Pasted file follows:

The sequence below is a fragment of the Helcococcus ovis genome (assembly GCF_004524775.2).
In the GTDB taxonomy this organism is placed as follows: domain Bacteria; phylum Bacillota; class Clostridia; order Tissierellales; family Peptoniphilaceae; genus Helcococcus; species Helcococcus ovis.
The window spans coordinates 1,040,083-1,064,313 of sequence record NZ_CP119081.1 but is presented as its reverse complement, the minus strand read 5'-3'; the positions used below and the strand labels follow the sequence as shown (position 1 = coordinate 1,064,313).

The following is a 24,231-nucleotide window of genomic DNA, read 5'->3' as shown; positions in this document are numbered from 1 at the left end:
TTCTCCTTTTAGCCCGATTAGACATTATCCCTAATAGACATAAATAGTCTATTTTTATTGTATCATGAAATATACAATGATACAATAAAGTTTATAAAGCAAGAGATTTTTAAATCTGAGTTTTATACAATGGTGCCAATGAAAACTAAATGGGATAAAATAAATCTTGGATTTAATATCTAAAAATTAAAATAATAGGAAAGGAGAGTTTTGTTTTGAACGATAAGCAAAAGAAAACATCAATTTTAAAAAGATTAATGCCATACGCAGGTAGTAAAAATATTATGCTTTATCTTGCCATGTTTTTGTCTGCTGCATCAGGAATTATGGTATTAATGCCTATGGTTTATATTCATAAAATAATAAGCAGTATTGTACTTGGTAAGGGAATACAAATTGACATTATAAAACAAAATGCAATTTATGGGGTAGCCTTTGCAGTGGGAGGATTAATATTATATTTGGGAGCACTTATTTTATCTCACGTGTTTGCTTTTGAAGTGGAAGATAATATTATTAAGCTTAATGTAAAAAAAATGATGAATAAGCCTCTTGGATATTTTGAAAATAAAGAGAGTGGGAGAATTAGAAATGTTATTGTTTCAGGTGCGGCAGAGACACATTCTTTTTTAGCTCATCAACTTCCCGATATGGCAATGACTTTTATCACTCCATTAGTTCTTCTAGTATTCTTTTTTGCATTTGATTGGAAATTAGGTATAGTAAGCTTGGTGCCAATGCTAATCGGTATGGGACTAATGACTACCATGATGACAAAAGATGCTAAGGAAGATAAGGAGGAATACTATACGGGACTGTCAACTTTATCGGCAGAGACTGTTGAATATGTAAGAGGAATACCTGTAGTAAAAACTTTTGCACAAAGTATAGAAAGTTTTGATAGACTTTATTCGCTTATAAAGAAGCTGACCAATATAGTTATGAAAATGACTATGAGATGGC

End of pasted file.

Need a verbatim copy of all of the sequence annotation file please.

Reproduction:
The sequence below is a fragment of the Helcococcus ovis genome (assembly GCF_004524775.2).
In the GTDB taxonomy this organism is placed as follows: domain Bacteria; phylum Bacillota; class Clostridia; order Tissierellales; family Peptoniphilaceae; genus Helcococcus; species Helcococcus ovis.
The window spans coordinates 1,040,083-1,064,313 of sequence record NZ_CP119081.1 but is presented as its reverse complement, the minus strand read 5'-3'; the positions used below and the strand labels follow the sequence as shown (position 1 = coordinate 1,064,313).

The following is a 24,231-nucleotide window of genomic DNA, read 5'->3' as shown; positions in this document are numbered from 1 at the left end:
TTCTCCTTTTAGCCCGATTAGACATTATCCCTAATAGACATAAATAGTCTATTTTTATTGTATCATGAAATATACAATGATACAATAAAGTTTATAAAGCAAGAGATTTTTAAATCTGAGTTTTATACAATGGTGCCAATGAAAACTAAATGGGATAAAATAAATCTTGGATTTAATATCTAAAAATTAAAATAATAGGAAAGGAGAGTTTTGTTTTGAACGATAAGCAAAAGAAAACATCAATTTTAAAAAGATTAATGCCATACGCAGGTAGTAAAAATATTATGCTTTATCTTGCCATGTTTTTGTCTGCTGCATCAGGAATTATGGTATTAATGCCTATGGTTTATATTCATAAAATAATAAGCAGTATTGTACTTGGTAAGGGAATACAAATTGACATTATAAAACAAAATGCAATTTATGGGGTAGCCTTTGCAGTGGGAGGATTAATATTATATTTGGGAGCACTTATTTTATCTCACGTGTTTGCTTTTGAAGTGGAAGATAATATTATTAAGCTTAATGTAAAAAAAATGATGAATAAGCCTCTTGGATATTTTGAAAATAAAGAGAGTGGGAGAATTAGAAATGTTATTGTTTCAGGTGCGGCAGAGACACATTCTTTTTTAGCTCATCAACTTCCCGATATGGCAATGACTTTTATCACTCCATTAGTTCTTCTAGTATTCTTTTTTGCATTTGATTGGAAATTAGGTATAGTAAGCTTGGTGCCAATGCTAATCGGTATGGGACTAATGACTACCATGATGACAAAAGATGCTAAGGAAGATAAGGAGGAATACTATACGGGACTGTCAACTTTATCGGCAGAGACTGTTGAATATGTAAGAGGAATACCTGTAGTAAAAACTTTTGCACAAAGTATAGAAAGTTTTGATAGACTTTATTCGCTTATAAAGAAGCTGACCAATATAGTTATGAAAATGACTATGAGATGGC